2. Be careful who you invite or be prepared to accept the consequences! - By openly crowdsourcing questions for his press conference, Obama essentially gave a platform to a vocal minority who were intent on pushing on their own agenda. Rather than questions being submitted that represented the current pulse of the American public, they were skewed in favor of issues that arguably were not mainstream. By establishing some parameters rather than launching an open-call for questions on any subject, concerns of more general public interest would have had a better chance to surface. Dell, for example, has been successful with their “Ideastorm” project, which is only open to Dell customers. Collecting ideas from those who are genuinely interested and invested in the outcome should lead to a better result.
  3. Don't ask consumers to brainstorm about business strategy - When your campaign is not consumer focused, but rather a business –to- business venture, public opinion is probably not the most relevant source to turn to. On the other hand, what color to make the newest M&M is a good question for the public to decide and the discussion can be opened up to pretty much the entire world. Whether or not your company should merge with another should probably be left to the pros.
  4. Don’t get too caught up in the numbers - Many times businesses will make the mistake of having a crowdsourcing project that is intent on collecting the largest number of responses possible, which might seem impressive but may not produce the best results. The amount of people participating in your request does not carry anywhere near the weight of importance that the quality of their ideas will bring. Focus on quality, not quantity.
  5. Don’t overlook the power of incentives - Not only should your crowdsourcing project carry incentives for those who are investing their time and work to it, but it needs the correct type of incentive for those involved. What do people want from this… money?Recognition? Something else altogether? Knowing the answer to this question will help you create good incentives that will yield profitable results.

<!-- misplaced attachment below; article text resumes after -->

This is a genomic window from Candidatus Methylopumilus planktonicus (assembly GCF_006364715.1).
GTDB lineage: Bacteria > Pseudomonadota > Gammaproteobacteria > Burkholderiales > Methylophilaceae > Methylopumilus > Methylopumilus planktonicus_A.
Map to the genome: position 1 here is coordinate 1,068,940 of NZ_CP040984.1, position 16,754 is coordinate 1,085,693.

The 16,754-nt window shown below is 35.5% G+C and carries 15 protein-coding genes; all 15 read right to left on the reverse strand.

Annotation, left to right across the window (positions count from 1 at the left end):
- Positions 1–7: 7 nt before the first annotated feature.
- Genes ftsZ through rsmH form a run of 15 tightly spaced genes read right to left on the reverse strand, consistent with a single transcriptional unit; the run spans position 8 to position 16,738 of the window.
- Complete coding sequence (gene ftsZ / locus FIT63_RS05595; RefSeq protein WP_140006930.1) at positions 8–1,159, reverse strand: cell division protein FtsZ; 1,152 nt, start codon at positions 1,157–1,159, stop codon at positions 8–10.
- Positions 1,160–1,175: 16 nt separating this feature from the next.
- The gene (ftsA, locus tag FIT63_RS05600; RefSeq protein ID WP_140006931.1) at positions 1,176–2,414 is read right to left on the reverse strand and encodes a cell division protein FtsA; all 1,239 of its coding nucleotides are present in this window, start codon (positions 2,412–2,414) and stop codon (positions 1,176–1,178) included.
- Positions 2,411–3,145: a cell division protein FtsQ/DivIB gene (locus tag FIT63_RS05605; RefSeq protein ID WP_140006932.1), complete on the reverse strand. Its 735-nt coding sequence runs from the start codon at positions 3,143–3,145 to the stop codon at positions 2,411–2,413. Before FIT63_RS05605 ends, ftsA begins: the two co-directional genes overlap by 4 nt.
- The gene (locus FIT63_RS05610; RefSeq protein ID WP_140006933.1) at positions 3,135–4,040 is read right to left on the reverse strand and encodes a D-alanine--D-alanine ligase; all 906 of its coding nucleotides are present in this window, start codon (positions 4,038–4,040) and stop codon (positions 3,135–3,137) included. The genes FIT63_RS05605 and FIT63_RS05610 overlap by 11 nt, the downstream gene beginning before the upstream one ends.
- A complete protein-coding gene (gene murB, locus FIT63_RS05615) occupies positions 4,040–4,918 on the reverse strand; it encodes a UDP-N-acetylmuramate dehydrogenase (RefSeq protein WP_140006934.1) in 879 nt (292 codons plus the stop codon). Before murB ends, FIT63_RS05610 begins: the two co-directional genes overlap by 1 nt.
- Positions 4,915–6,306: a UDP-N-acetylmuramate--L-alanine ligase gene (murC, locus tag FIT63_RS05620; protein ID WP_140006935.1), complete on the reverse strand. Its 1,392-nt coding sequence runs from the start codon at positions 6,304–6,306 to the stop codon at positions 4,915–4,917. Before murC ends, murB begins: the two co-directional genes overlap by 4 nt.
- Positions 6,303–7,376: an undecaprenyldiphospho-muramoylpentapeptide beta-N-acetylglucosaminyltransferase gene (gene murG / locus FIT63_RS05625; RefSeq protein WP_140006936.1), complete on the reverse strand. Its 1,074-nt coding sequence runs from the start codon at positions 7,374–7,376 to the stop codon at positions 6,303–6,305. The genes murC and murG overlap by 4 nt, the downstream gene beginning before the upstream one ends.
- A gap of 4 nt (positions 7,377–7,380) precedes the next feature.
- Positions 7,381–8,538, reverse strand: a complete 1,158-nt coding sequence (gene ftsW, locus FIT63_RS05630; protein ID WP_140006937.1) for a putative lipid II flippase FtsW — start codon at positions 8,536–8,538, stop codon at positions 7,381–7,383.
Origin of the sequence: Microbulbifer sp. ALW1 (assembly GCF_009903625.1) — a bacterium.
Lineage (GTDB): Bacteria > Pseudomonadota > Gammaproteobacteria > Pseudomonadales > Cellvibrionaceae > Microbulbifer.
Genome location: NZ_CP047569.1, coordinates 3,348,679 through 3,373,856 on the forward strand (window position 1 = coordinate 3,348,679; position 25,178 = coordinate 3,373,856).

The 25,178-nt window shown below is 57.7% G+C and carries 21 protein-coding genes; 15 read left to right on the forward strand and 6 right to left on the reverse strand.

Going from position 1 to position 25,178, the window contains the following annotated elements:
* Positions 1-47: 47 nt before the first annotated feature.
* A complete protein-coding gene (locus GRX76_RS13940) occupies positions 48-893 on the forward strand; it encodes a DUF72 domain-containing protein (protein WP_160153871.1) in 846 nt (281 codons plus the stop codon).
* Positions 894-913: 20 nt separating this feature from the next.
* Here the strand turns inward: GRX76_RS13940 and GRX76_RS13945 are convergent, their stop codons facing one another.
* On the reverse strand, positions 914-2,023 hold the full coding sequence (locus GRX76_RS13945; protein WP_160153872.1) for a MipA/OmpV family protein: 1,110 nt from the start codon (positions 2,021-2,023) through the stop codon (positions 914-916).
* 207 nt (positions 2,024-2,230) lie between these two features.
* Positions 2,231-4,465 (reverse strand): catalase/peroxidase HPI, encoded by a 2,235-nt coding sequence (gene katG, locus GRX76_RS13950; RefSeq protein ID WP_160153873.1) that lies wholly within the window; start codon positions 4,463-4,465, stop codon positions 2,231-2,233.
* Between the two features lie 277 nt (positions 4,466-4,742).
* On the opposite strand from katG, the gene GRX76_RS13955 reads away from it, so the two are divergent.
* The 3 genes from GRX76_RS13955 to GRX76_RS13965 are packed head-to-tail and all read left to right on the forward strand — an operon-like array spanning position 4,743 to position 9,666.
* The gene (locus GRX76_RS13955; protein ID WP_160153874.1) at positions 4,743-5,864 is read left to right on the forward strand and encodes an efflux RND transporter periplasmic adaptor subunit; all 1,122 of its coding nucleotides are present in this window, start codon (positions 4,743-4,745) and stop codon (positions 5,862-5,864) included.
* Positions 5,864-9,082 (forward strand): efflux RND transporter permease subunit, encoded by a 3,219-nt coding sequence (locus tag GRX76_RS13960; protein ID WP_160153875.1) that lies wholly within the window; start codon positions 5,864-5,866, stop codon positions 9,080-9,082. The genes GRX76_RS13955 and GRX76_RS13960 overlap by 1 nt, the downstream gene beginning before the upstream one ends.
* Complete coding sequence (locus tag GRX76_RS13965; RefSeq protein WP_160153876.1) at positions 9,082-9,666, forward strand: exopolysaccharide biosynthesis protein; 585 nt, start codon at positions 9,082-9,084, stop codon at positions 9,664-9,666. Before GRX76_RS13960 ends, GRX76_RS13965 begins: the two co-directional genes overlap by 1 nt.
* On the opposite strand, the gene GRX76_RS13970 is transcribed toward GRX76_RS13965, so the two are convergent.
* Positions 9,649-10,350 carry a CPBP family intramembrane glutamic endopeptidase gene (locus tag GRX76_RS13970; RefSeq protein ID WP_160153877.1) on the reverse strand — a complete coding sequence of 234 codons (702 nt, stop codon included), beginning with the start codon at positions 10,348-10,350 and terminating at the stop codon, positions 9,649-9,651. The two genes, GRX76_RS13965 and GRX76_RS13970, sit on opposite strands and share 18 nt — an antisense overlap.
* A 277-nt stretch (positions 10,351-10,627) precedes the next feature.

6. Don’t just focus on the end goal, the best idea! - It’s not just about the best idea, it’s also about the engagement of constituents and the generation of better ideas overall. Make the crowdsourcing project more of a conversation than just a simple contest. Be sure you take into consideration the ideas of everyone, all participants. Often it is not just the winner who has the best idea, but it is a combination of several great ideas that will ultimately create a truly unique and successful plan. Create an environment where brainstorming is encourage – in brainstorming there is no wrong answer!
  7. Last, but certainly not least, don’t forget the importance of appointing a leader to head your crowdsourcing initiative - Often businesses will use teams to crowdsource ideas and just let the most popular ideas that surface, generate the direction for the company. after all, other factors beyond opinion need to be factored in. Company culture, customer types, the nature of the business, past experience and history all need to be taken into account. A strong leader accountable for the initiatives success who is familiar with the needs of the company and its customers, will more likely lead the project in the right direction.